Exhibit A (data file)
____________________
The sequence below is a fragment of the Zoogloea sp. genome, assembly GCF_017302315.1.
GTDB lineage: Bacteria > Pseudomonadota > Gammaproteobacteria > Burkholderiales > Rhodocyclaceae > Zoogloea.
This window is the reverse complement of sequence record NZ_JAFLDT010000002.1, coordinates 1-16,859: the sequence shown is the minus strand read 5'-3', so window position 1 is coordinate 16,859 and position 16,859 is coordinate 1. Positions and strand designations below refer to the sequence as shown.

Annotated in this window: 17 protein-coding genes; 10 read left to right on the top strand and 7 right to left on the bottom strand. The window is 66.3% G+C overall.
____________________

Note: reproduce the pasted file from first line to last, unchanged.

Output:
The sequence below is a fragment of the Zoogloea sp. genome, assembly GCF_017302315.1.
GTDB lineage: Bacteria > Pseudomonadota > Gammaproteobacteria > Burkholderiales > Rhodocyclaceae > Zoogloea.
This window is the reverse complement of sequence record NZ_JAFLDT010000002.1, coordinates 1-16,859: the sequence shown is the minus strand read 5'-3', so window position 1 is coordinate 16,859 and position 16,859 is coordinate 1. Positions and strand designations below refer to the sequence as shown.

Annotated in this window: 17 protein-coding genes; 10 read left to right on the top strand and 7 right to left on the bottom strand. The window is 66.3% G+C overall.